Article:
*This is a post from the archive — from a while back in my Youth Ministry days.*
I was driving into the McDonald’s parkway this noonish-time, looking forward to a double-quarter pounder with cheese, large fry, and large Diet Coke. I always order Diet Coke, not because it’s ‘healthy,’ but because I simply like how it tastes. It does seem ironic with my usual #4 though! As a side note, I was severely let down by the taste of the fries. A disappointment!
As I was pulling in, I happened to glance up into the truck beside me, pulling out. The man was dragging on his cigarette, and I winced. It reminded me of a conversation we had at youth group many, many months ago, as we were talking about substance abuse. “What does the Bible say about cigarette use if you’re 18?” someone asked. Honestly, I hadn’t thought about the issue too much, and so I responded, “You know what? It’s really just stupid.” My cigarette-smoking students were a little put-off.
Another student chimed in with a classic defense of smoke-less-ness, “Doesn’t it say that ‘Your body is a temple of the Holy Spirit?’ So shouldn’t we treat it better than smoking?”
I’d heard that argument before, and I’ve heard it since. It’s almost as if the originators of that proof-text didn’t even read the context in I Corinthians 6; the passage is about sexual unions. I agree that we should treat our bodies with respect, as blessings from God; I’m just not sure I Corinthians 6 is the best place to go for evidence to that fact.
It all hit me as ironic, anyway, preparing to take in a weeks worth of calories, and a lifetime’s worth of saturated fat. But that’s beside the point.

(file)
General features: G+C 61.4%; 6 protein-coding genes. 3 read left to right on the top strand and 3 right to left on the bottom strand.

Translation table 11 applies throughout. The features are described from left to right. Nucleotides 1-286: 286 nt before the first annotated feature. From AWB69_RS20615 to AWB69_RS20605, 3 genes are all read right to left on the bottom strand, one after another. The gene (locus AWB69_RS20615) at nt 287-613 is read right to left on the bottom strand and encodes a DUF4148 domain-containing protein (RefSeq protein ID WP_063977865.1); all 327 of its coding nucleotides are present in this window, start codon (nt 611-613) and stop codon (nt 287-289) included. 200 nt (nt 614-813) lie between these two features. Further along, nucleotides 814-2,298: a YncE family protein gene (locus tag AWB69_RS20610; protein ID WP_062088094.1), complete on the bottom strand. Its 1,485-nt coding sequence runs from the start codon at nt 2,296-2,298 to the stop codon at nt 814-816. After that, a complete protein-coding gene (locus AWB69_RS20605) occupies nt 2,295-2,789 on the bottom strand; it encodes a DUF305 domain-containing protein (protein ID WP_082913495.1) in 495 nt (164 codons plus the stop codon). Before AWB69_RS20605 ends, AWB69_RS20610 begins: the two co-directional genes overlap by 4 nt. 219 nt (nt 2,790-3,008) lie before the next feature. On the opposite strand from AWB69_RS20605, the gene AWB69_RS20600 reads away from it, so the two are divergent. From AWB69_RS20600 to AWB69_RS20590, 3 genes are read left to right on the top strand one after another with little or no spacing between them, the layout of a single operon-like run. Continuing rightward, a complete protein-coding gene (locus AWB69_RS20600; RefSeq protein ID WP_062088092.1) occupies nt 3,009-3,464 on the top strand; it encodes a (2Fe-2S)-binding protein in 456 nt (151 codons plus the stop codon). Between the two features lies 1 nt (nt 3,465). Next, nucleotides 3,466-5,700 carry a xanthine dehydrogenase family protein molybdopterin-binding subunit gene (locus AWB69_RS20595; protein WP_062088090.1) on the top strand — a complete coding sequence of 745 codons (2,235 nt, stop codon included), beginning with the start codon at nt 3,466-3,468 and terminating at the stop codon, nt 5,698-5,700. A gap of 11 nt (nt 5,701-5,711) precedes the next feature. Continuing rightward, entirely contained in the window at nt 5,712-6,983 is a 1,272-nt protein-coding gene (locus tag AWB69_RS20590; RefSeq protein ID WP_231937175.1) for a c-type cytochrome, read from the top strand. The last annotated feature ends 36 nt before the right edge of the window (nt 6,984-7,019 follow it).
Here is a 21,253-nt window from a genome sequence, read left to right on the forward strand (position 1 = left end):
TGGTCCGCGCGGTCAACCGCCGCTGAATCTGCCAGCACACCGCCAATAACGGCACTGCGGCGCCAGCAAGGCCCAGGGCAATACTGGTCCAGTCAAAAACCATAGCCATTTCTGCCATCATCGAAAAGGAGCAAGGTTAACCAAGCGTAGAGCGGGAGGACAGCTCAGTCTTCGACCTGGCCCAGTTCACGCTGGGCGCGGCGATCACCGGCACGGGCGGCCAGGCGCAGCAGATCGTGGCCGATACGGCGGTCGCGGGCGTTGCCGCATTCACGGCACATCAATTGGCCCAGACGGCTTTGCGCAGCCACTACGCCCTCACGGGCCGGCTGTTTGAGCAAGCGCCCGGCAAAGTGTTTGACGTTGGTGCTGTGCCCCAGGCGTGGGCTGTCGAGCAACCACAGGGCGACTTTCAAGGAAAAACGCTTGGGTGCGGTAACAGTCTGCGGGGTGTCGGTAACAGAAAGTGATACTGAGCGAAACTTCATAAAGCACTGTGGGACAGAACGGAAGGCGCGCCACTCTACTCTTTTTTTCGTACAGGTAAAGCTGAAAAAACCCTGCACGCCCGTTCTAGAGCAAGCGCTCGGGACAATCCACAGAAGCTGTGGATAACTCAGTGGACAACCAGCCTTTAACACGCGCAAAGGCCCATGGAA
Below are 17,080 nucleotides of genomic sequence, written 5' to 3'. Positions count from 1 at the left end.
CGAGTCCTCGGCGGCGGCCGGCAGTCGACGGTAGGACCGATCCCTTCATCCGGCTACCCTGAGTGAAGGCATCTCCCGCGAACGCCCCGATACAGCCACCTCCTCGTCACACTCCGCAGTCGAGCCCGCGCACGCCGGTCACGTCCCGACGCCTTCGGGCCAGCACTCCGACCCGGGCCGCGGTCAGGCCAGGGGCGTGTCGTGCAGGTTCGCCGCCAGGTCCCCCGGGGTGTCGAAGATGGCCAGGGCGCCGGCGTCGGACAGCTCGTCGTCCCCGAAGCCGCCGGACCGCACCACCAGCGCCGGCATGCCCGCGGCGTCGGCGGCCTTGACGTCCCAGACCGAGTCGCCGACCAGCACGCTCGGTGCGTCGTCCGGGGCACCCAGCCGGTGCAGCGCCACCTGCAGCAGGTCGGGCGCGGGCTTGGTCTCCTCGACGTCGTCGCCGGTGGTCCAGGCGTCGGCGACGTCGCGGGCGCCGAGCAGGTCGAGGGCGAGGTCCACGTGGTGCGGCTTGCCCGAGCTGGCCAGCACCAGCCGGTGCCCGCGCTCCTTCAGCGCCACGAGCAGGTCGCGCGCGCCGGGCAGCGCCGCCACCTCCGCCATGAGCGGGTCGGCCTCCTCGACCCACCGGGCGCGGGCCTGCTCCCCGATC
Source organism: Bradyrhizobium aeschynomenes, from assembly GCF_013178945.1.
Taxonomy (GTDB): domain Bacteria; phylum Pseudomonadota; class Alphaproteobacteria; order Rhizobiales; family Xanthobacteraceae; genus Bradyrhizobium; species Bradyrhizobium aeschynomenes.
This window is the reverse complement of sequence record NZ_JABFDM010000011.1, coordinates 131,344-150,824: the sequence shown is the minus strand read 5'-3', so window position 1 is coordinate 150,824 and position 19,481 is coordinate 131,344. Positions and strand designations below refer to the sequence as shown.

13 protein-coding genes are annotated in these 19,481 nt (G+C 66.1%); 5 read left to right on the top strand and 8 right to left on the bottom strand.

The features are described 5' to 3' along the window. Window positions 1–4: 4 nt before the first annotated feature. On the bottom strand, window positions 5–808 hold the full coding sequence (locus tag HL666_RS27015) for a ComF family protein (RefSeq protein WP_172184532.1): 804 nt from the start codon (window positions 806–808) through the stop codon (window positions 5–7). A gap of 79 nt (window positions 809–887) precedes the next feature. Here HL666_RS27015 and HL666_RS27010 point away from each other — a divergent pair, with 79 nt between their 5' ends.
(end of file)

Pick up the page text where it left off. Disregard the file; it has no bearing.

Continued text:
Much more than stupidity, or poor stewardship, or a drain on financial resources, though, cigarettes tap into a far greater sin: idolatry. I can’t count the number of times I’ve heard the comment, “Gah! I’m so stressed… I need a smoke.” Ok, I’ve mostly heard that on TV, but it’s a mentality I’ve seen evidenced in many different people, and in many different situations.
The reality is that cigarettes provide a stable norm that people escape to whenever life gets difficult. Other’s escape to harder substance, or to movies, friends, books, studies, sports or anything else. Try to count throughout a week how many times someone’s response to stress, weariness or frustrations is something other than a total reliance on God.
It’s almost as if we live life thinking of Christianity as, “Nice in theory, but limited in practicality.” Our day-to-day issues are solved with day-to-day, culturally normative solutions — we leave the big, life issues (like, well, mostly death) to be solved by God.
Where are the Christians who, after a fitful and stressful day, return home to throw themselves into prayer? Where are the believers who trust in God to smooth their mountainous days at work; to energize their souls during long stretches of difficulty, and who faithfully, “cast all their cares on Him, because He cares for them?”
The Psalmist recounts his rescue from desperation by saying, “I waited patiently for the Lord, and he turned to me. He lifted me from the pit — from the muck and the mire — and set my feet on a firm foundation.” The implication is that he waited patiently in the muck and mire, trusting fully in the coming redemption of the Lord. He didn’t turn to idolatry, immediate relief or a ‘quick-fix.’
Isaiah commends us, “Those who wait on the Lord will renew their strength — they will soar on wings like eagles, they will run and not grow weary.”
This isn’t to say we need to suffer intentionally waiting for redemption. I can just see some naive person suffering through a headache because they’re waiting for the Lord, not ibuprofen. Please, take your ibuprofen.
But when stress, frustrations or weariness raise their ugly head, run first to the Lord. Run to the Lord, and wait patiently on Him. His will is good, His redemption is sure, and His love for you is desperate. Let’s live out the practicality of Christianity!